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Côte d'Ivoire: clean drinking water for five million people

21-04-2011 News Release 11/97

Geneva/Abidjan (ICRC) – Within the next few days, the International Committee of the Red Cross (ICRC) will bring in to Côte d'Ivoire chemicals needed to treat the water that will be distributed to five million people for the next six months.

"Supplying the population with potable water remains a major challenge," said Ione Ramel, ICRC deputy head of operations for North and West Africa. "The major crisis that swept the country has severely restricted the local production of drinking water. This poses serious risks for millions of Ivorians."

An ICRC-chartered ship loaded with 4,000 tonnes of lime (calcium oxide) left the English port of Ellesmere in the night of 20 to 21 April. "Lime is indispensable to purify the water in Abidjan, since the groundwater is not safe to drink," said Mr Ramel. "When the measures imposed on Côte d'Ivoire by the European Union over the past few months were at their strictest, the country's water board alerted us that its stocks were running down and that it had no way of importing lime."

Those measures have since been lifted. Nevertheless, Ivorians still urgently need to obtain adequate quantities of the chemical compound as soon as possible. The ICRC shipment should arrive in Abidjan at the beginning of May.

According to Mr Ramel, "95 per cent of the lime we are bringing in will be used in the water treatment plants that supply the five million people living in Abidjan." The ICRC stands ready to escort trucks from Côte d'Ivoire's water board if needed, especially in areas where the security situation remains tenuous. The organization already provided such support in March in violence-stricken parts of Abidjan.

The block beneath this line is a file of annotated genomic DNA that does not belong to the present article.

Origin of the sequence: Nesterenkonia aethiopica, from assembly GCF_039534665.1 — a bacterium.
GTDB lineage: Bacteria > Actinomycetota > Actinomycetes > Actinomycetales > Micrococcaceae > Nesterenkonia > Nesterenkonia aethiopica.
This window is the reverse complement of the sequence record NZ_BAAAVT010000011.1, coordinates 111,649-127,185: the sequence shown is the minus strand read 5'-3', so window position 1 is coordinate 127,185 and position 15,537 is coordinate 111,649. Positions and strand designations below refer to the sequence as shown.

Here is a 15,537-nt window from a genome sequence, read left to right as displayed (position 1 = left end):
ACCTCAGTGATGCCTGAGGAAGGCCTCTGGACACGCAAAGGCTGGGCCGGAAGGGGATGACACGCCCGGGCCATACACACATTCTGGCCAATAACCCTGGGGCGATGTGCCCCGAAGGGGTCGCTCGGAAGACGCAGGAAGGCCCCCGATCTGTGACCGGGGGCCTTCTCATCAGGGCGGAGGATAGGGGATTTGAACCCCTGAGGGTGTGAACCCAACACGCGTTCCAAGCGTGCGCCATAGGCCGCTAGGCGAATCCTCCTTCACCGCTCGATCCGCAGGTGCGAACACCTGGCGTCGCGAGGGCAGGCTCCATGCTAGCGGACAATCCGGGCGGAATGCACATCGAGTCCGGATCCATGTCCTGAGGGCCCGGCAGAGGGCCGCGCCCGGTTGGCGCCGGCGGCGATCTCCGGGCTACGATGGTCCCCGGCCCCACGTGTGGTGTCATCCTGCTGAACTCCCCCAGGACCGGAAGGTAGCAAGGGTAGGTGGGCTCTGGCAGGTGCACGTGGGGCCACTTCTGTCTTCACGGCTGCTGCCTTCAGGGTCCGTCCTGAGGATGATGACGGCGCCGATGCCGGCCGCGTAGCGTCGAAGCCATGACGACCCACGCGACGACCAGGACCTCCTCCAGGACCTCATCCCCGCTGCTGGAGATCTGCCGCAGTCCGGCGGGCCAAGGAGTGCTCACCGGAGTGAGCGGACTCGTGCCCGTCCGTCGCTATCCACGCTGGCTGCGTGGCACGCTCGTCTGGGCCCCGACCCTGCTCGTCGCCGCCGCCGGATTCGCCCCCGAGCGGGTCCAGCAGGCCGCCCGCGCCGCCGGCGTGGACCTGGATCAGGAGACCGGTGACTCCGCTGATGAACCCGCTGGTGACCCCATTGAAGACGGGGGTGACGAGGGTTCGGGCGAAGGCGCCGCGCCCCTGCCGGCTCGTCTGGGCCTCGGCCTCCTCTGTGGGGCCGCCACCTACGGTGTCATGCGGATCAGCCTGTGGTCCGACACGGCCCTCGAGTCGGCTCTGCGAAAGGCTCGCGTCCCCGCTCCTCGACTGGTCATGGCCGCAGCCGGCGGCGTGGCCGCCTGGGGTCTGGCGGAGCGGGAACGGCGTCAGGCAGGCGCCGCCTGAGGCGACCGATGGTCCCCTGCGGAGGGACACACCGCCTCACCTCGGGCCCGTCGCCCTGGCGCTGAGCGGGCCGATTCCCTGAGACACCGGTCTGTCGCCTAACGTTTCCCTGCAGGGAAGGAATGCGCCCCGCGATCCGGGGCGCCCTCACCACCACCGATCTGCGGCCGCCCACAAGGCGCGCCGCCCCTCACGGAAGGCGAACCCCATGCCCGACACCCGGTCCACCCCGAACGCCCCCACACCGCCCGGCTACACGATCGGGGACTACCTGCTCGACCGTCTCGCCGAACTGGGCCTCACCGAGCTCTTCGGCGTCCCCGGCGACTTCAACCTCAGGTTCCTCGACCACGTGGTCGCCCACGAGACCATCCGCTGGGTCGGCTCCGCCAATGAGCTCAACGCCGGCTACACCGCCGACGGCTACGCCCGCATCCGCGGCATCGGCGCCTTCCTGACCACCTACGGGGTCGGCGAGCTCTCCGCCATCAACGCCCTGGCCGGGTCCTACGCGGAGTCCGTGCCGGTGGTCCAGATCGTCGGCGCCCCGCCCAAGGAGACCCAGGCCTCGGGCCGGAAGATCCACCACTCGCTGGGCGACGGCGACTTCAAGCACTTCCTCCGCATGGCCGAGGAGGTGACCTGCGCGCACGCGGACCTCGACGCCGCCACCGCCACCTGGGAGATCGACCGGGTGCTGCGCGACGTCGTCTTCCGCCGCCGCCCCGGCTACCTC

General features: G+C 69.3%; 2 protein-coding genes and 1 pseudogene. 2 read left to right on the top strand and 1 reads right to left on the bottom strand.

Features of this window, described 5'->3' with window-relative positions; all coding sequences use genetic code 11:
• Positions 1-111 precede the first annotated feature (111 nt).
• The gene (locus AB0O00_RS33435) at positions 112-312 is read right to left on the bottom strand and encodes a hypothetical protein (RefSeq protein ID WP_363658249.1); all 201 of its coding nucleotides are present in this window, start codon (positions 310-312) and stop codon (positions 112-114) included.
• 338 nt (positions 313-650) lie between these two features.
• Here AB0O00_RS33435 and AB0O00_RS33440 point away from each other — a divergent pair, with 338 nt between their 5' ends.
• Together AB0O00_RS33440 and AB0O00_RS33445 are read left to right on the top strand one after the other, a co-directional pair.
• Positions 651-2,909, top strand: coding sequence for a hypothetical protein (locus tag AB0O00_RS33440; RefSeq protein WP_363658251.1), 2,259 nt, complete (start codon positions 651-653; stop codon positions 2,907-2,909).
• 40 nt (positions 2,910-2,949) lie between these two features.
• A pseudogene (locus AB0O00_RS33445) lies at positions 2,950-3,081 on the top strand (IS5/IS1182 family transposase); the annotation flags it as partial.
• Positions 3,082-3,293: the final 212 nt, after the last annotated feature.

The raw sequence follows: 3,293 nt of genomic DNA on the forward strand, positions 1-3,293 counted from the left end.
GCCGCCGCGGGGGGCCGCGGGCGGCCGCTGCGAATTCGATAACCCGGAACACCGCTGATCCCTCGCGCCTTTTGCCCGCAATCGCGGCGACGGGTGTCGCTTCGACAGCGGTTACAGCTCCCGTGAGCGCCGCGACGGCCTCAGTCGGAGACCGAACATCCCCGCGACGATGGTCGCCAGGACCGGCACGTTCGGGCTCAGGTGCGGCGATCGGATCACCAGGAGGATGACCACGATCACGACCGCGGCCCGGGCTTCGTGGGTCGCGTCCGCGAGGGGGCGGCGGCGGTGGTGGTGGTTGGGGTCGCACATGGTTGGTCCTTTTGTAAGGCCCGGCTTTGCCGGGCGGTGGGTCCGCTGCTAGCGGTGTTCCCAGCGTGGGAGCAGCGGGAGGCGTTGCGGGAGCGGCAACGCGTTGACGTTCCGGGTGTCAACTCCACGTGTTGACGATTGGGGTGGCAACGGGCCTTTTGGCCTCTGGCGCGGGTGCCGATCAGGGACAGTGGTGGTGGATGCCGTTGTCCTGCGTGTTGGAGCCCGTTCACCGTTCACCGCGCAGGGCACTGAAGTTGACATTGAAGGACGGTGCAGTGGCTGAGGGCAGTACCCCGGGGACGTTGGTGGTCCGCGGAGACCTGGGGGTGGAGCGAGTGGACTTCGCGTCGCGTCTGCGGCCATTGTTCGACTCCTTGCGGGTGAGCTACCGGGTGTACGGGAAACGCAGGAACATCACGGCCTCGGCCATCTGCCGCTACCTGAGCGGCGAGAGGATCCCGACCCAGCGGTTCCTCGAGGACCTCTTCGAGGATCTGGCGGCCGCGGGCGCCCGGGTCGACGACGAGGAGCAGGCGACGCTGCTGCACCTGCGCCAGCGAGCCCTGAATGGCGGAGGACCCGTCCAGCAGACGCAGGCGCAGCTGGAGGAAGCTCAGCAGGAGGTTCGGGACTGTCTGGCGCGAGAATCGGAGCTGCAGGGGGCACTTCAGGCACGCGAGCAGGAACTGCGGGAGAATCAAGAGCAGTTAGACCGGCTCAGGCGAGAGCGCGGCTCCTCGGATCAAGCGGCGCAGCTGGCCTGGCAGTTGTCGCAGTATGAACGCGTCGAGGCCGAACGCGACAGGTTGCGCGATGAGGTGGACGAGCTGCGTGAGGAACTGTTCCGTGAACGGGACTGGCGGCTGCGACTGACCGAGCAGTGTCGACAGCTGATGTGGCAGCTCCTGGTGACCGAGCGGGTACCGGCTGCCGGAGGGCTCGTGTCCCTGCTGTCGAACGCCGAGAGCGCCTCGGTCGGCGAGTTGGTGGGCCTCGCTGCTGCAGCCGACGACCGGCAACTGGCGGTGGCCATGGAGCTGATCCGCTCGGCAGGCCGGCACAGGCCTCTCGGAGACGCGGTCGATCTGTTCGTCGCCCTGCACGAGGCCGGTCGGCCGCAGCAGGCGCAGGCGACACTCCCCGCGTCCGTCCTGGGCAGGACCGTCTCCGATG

The water board is in the process of assessing damage sustained by the water supply system during the conflict. In view of the looting that took place, it is checking in particular on the condition of water treatment plants and stocks of spare parts. "The ICRC will take action in accordance with the assessment results," said Mr Ramel.

For further information, please contact:
Kelnor Panglungtshang, ICRC Abidjan, tel: +225 09 399 404


Photos

The Oslo Bulk 3 prepares to sail for Côte d'Ivoire, carrying 4,000 tonnes of lime for treating drinking water. 

The Oslo Bulk 3 prepares to sail for Côte d'Ivoire, carrying 4,000 tonnes of lime for treating drinking water.
© Marine Traffic

Sacks of lime for water purification are loaded aboard the Oslo Bulk 3, en route to Côte d'Ivoire. 

Sacks of lime for water purification are loaded aboard the Oslo Bulk 3, en route to Côte d'Ivoire.
© Marine Traffic

A crewman checks the cargo of lime about to depart for Côte d'Ivoire, where it will be used for water purification. 

A crewman checks the cargo of lime about to depart for Côte d'Ivoire, where it will be used for water purification.
© Marine Traffic